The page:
• Easy to get stale technically, may limit future options
    • However, CS knowledge is always helpful
planning
Planning
  • Planning includes:
    • Considering options
    • Making choices
    • Being an active participant in your undergraduate education
    • Organizing your time
    • Thinking ahead
considering options
Considering Options
  • Choices are made out of all available options
  • Make sure you don’t limit your options
  • Examples:
    • Student not attending class and not doing well
    • Student not attending class but doing well in class – later issues
    • Student not attending class but not officially dropping
  • Goal: leave yourself more options where possible
making choices
Making Choices
  • Carefully consider each option for:
    • Advantages
    • Disadvantages
    • Other implications
  • Consciously choose and act on the option you prefer
    • Ownership translated to success
being active
Being Active
  • How you can you be active in your CS education?
  • Many ways:
    • Active participation in class
    • Active consideration on choices for major, minor, CS electives, GE courses
    • Active consideration of co-curricular options
      • While making sure that all choices reasonably fit within your schedule
    • Talk to instructors, understand the course requirements
      • What accomplishments expected?
      • What participation expected?
organizing your time
Organizing Your Time
  • Treat studying and review like a class
    • Set aside standard periods of time each week to work on your courses
  • For team projects, communicate with team members to identify common times to meet regularly
    • Requires flexibility and cooperation
  • Budget time for everything, including co-curricular interests
thinking ahead
Thinking Ahead
  • Your undergraduate career is a “knapsack problem”
    • Knapsack problem – famous CS optimization problem
      • Many objects of different weights and values (not proportionate); all have some value...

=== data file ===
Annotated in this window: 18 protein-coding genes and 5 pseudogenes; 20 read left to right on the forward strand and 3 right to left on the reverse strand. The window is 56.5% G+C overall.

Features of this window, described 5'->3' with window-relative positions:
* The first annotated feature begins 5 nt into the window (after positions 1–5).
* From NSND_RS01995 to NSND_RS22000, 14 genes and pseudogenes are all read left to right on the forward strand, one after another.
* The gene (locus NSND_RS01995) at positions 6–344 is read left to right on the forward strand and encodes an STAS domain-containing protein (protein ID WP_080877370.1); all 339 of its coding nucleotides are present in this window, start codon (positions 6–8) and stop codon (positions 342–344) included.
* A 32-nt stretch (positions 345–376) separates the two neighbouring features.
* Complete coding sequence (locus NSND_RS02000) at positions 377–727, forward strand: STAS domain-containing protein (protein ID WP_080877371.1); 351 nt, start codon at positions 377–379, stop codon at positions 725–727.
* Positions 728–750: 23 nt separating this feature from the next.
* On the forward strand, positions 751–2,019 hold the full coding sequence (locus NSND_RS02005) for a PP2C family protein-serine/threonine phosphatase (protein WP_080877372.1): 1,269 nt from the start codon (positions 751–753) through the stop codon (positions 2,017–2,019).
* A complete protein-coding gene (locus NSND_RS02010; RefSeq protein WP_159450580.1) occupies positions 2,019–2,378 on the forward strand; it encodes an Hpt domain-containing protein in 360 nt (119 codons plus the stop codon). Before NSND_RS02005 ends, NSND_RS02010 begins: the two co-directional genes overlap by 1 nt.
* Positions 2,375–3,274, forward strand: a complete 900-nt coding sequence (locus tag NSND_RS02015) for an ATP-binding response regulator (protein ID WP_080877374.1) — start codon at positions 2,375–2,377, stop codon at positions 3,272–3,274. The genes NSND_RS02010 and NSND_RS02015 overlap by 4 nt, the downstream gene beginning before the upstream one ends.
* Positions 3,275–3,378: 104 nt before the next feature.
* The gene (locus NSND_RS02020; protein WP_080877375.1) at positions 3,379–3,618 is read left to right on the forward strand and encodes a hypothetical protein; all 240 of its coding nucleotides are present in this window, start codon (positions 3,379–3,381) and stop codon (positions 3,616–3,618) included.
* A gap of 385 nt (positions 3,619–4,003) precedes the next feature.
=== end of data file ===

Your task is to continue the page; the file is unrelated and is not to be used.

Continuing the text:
• How to determine the optimal set of objects to put in your knapsack/backpack that will give you the most value while staying within a given weight limit?
  • We really need a “forward advising” system to supplement degree audits
    • Backward advising – how does what you’ve done fit into a degree plan?
    • Forward advising – what should you do and when should you do it to successfully complete a degree program?
thinking ahead 2
Thinking Ahead (2)
  • Putting it all together
    • Consider your options regularly
    • Develop a plan early, but be ready to change it if necessary (and reconsider it regularly)
    • Develop the discipline for completing course work, participating in class, and active learning that will allow you to succeed in CS
    • Make sure you keep your options open
      • Don’t back yourself into a corner with no/few options
thinking ahead 3
Thinking Ahead (3)
  • Key Timeline Items – Sample Schedule
    • Freshman year
      • Do well in your courses!
      • Consider exact major, minor, clubs, work, study abroad, act on some…
        • Join SACM and/or WITS
    • Sophomore year
      • Continue to do well
      • Develop your resume
      • Study abroad 2nd semester if desired
      • Run for office in club
    • Junior year
      • Continue to do well
      • Update resume, investigate internship possibilities
      • Apply for internships
      • Do internship – summer
    • Senior year
      • <you get it…>
      • Update resume, investigate full-time job possibilities
      • Apply for full-time job
      • Graduate, start that job…